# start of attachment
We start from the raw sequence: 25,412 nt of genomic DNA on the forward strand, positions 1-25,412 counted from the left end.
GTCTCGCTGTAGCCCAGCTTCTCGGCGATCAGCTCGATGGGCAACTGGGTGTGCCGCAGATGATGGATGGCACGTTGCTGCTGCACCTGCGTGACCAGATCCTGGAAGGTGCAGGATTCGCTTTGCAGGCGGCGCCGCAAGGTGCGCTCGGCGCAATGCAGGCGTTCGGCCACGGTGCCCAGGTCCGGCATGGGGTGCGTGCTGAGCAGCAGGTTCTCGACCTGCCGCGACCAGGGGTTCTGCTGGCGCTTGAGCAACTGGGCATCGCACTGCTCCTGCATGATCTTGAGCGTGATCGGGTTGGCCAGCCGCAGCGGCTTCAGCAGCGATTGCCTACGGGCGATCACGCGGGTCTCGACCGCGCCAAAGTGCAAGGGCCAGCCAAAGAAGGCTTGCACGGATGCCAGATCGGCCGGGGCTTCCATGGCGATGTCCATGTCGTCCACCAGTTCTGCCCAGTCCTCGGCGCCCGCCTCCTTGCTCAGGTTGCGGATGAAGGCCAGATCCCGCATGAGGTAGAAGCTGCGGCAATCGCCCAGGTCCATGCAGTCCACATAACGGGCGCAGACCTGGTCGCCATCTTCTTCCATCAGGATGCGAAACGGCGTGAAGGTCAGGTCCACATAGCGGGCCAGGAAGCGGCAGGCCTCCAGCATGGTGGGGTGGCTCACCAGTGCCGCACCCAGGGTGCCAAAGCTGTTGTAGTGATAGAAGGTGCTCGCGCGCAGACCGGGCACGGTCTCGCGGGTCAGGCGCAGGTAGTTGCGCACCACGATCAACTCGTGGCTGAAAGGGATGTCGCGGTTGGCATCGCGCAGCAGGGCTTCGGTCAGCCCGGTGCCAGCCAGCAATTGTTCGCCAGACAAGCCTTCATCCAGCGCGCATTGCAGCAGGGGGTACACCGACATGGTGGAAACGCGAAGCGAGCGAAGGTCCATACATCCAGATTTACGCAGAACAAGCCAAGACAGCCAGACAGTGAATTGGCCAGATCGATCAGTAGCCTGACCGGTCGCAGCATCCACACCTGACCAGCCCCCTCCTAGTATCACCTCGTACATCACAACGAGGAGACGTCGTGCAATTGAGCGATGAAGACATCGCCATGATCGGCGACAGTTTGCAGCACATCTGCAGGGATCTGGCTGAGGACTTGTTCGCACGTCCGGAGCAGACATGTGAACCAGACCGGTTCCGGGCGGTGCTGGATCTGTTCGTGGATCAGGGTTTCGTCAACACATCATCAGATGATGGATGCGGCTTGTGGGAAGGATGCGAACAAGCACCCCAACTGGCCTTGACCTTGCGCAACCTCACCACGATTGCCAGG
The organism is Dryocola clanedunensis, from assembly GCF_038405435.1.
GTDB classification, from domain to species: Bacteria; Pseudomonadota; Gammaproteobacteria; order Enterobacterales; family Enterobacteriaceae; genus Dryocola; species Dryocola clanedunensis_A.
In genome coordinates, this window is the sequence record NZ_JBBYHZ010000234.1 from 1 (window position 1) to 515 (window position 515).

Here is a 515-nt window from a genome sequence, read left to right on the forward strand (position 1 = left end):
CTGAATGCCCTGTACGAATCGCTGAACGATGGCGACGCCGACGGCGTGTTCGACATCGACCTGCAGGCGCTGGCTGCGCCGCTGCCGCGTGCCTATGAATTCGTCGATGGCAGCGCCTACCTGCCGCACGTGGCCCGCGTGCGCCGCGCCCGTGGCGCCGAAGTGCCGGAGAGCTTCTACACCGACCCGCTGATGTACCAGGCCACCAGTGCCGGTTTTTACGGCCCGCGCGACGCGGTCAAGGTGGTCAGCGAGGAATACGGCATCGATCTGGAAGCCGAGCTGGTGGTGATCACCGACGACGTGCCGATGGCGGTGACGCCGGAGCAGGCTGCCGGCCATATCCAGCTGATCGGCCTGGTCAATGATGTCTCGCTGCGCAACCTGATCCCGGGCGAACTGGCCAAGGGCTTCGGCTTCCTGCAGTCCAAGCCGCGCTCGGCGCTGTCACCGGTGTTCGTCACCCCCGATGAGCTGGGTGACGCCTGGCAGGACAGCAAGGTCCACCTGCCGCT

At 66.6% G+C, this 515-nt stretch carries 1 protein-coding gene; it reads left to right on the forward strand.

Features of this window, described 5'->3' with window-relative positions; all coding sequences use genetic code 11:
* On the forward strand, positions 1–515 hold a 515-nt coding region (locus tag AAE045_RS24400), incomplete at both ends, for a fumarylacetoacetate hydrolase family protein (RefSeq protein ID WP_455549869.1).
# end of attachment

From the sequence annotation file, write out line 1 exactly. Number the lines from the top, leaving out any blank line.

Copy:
We start from the raw sequence: 25,412 nt of genomic DNA on the forward strand, positions 1-25,412 counted from the left end.